You were just invited to join the board of a nonprofit organization you really care about.  It’s a great organization, doing meaningful work.  Plus, you’ll be able to use your skills and gain new ones.  A win win.

You attended board orientation and have a website full of information at your fingertips about how to do your new volunteer job well.  But, still, you don’t quite know where to begin.  All that information, combined with your desire to do a good job, are making you hesitate.

Don’t worry.  During your tenure, you will have plenty of time to grow and learn and become proficient in all you need to know.  For now, simply focus on three main things.  They will guide you on this new journey.

First, remember always to care.  When you walk in the door or pick up the phone for a meeting of the board or a committee, engage with both your head and your heart.  Remember why you’re there, why you care about the cause, and don’t let yourself tune out, get distracted by email or anything else that allows you to disengage.  Make sure you are present – in all that means.

Second, ask as many questions as you need to.  I know it’s tempting to be quiet and just take it all in.  But it’s incredibly important for you to ask whatever questions you have when you join a board…and to keep asking them.  Although you may think that you’re the only one with the question, guess what?  You’re not.  Even though others have been on the board longer than you, many may have wondered about the exact same thing that you have and never voiced it.  So ask away.

Third, listen.  If you are going to ask, then you have to listen to what follows.  Actively work to retain what’s shared with you.  Take notes, ask follow up questions to clarify what you’re told.  Read the documents you are given.  Take it all in.

If you do these three things, and make them your focus from the beginning, then getting engaged with the work of the board will be much easier.  That work, that governance role you are filling, is essential to the future of the organization.  With your heart and mind engaged, turn your attention to these important actions:

  • Understanding the mission so well that you can talk about it, at a moment’s notice, to whomever you meet.  You need to become an evangelist for the organization.  If the mission doesn’t resonnate with you the way it’s stated, then bring that up with your fellow board members and the CEO.
  • Understanding the strategic plan and the course it is charting for the organization’s future.  Take the time to read the plan, think about the plan and understand the key metrics that will be used to show progress against the plan.  Strategic plans ARE NOT static documents.  They are guides, and you should plan to go on a journey with the organization, with the guide as your map.  Make sure you know where you are at any one point in this process.
  • Focusing on the organization’s top five annual goals.  Review the goals set in place by the board and the CEO working together.  These goals should hit many of the main areas of which you as a board member will need to have oversight — financial objectives and health; program effectiveness and growth; people management and retention for the organization; and special initiatives.  There may be others, but if money, program metrics, and people aren’t in the goal mix, something’s wrong.  And that would be time to, you got it, raise the issue with your fellow board members and the CEO.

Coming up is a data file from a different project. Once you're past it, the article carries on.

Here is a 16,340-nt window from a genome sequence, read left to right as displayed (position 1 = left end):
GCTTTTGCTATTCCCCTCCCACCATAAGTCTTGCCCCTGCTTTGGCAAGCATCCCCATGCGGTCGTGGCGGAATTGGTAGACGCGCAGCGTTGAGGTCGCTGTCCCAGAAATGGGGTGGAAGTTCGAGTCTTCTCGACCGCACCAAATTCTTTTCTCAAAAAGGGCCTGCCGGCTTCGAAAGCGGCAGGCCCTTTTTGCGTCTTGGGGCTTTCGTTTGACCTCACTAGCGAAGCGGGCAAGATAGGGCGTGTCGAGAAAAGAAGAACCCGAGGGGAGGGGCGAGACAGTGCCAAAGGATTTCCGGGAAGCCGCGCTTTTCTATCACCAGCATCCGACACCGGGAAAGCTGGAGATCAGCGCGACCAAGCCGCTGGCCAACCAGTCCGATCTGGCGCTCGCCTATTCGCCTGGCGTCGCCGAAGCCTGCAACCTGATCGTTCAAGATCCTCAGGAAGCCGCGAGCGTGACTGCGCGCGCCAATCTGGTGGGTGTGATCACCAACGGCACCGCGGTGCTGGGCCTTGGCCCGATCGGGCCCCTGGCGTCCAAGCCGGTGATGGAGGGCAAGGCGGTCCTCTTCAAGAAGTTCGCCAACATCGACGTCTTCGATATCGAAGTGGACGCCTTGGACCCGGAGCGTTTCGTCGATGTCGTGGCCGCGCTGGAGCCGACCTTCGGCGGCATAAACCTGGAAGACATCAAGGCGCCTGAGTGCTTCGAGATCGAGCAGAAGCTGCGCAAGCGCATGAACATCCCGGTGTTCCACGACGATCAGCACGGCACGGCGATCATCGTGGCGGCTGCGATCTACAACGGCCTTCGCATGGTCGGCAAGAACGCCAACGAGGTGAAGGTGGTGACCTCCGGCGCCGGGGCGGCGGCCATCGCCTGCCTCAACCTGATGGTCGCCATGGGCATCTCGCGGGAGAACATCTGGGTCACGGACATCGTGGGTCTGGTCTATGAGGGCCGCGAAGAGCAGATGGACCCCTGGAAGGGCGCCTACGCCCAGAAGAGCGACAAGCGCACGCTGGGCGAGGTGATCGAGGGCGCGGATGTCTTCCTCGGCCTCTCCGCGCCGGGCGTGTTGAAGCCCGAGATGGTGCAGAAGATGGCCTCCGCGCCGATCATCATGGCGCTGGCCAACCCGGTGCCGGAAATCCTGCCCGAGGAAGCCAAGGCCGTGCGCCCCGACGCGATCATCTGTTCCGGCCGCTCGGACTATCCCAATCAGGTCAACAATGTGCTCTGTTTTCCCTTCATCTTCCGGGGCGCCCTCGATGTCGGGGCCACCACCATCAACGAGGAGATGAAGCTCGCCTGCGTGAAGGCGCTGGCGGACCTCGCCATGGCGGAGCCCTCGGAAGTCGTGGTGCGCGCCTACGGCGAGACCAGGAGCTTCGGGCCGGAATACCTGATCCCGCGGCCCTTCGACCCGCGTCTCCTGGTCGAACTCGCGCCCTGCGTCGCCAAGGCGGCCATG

Remember, your work — as you care, ask and listen — is to govern, not to manage.  You are there to provide oversight, to review, to ask, to challenge, and to ensure the organization meets its mission objectives.  Although you may raise valid questions about how the work is being done, resist the urge to meddle in fixing the actually processes yourself.  That’s the job of your CEO and the CEO’s team.  They are the ones who should manage, reporting back to you through the CEO about progress on the goals and plans the board has blessed.

ABOUT THE AUTHOR

Rachel Hutchisson is the vice president of corporate citizenship and philanthropy at Blackbaud, headquartered in Charleston, SC.  She is responsible for the company’s global corporate citizenship efforts, a role that allows her to leverage her 20+ years of experience of working with nonprofit partners.  She is a member of the board of directors for the Association of Fundraising Professionals (AFP) International, the Giving Institute (producers of Giving USA), and the Coastal Community Foundation.  She is also a Past President of the AFP SC Lowcountry chapter. Rachel is a graduate of Dickinson College in Carlisle, PA, and received a master’s degree from the University of Missouri School of Journalism.  A member of Phi Beta Kappa, she is a Renaissance Weekend participant and was the recipient of the Charleston Regional Business Journal’s Influential Women in Business Rising Star Award.  Rachel is an avid soccer fan and spends far too much time driving to remote parts of the state to watch her children play.  Connect with Rachel on Twitter at @RachelHutchssn or on LinkedIn.

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